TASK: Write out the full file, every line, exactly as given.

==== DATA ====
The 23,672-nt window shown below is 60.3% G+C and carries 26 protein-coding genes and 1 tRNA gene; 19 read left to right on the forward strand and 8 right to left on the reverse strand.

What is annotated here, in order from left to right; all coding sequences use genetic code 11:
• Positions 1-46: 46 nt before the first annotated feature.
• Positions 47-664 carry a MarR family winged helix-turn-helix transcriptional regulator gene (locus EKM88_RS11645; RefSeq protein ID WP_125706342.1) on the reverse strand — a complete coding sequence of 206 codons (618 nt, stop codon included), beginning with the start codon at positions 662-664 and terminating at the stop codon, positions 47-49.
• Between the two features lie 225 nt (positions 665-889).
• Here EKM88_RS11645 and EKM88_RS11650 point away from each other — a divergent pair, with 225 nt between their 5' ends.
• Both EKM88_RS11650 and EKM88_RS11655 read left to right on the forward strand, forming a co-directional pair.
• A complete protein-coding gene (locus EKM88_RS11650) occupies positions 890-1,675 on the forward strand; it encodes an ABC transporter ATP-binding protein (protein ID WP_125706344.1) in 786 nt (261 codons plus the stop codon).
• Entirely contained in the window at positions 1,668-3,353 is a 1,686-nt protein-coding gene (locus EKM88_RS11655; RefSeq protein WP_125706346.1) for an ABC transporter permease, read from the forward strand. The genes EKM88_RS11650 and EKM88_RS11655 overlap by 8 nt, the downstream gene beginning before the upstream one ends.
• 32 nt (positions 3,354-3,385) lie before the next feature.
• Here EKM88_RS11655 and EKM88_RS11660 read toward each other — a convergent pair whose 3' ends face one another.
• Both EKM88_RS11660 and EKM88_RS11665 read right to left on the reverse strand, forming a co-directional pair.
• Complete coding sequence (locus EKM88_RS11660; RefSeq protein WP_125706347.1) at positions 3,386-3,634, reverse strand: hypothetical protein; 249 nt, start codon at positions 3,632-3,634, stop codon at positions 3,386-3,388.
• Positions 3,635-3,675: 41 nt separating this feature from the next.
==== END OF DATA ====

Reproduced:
The 23,672-nt window shown below is 60.3% G+C and carries 26 protein-coding genes and 1 tRNA gene; 19 read left to right on the forward strand and 8 right to left on the reverse strand.

What is annotated here, in order from left to right; all coding sequences use genetic code 11:
• Positions 1-46: 46 nt before the first annotated feature.
• Positions 47-664 carry a MarR family winged helix-turn-helix transcriptional regulator gene (locus EKM88_RS11645; RefSeq protein ID WP_125706342.1) on the reverse strand — a complete coding sequence of 206 codons (618 nt, stop codon included), beginning with the start codon at positions 662-664 and terminating at the stop codon, positions 47-49.
• Between the two features lie 225 nt (positions 665-889).
• Here EKM88_RS11645 and EKM88_RS11650 point away from each other — a divergent pair, with 225 nt between their 5' ends.
• Both EKM88_RS11650 and EKM88_RS11655 read left to right on the forward strand, forming a co-directional pair.
• A complete protein-coding gene (locus EKM88_RS11650) occupies positions 890-1,675 on the forward strand; it encodes an ABC transporter ATP-binding protein (protein ID WP_125706344.1) in 786 nt (261 codons plus the stop codon).
• Entirely contained in the window at positions 1,668-3,353 is a 1,686-nt protein-coding gene (locus EKM88_RS11655; RefSeq protein WP_125706346.1) for an ABC transporter permease, read from the forward strand. The genes EKM88_RS11650 and EKM88_RS11655 overlap by 8 nt, the downstream gene beginning before the upstream one ends.
• 32 nt (positions 3,354-3,385) lie before the next feature.
• Here EKM88_RS11655 and EKM88_RS11660 read toward each other — a convergent pair whose 3' ends face one another.
• Both EKM88_RS11660 and EKM88_RS11665 read right to left on the reverse strand, forming a co-directional pair.
• Complete coding sequence (locus EKM88_RS11660; RefSeq protein WP_125706347.1) at positions 3,386-3,634, reverse strand: hypothetical protein; 249 nt, start codon at positions 3,632-3,634, stop codon at positions 3,386-3,388.
• Positions 3,635-3,675: 41 nt separating this feature from the next.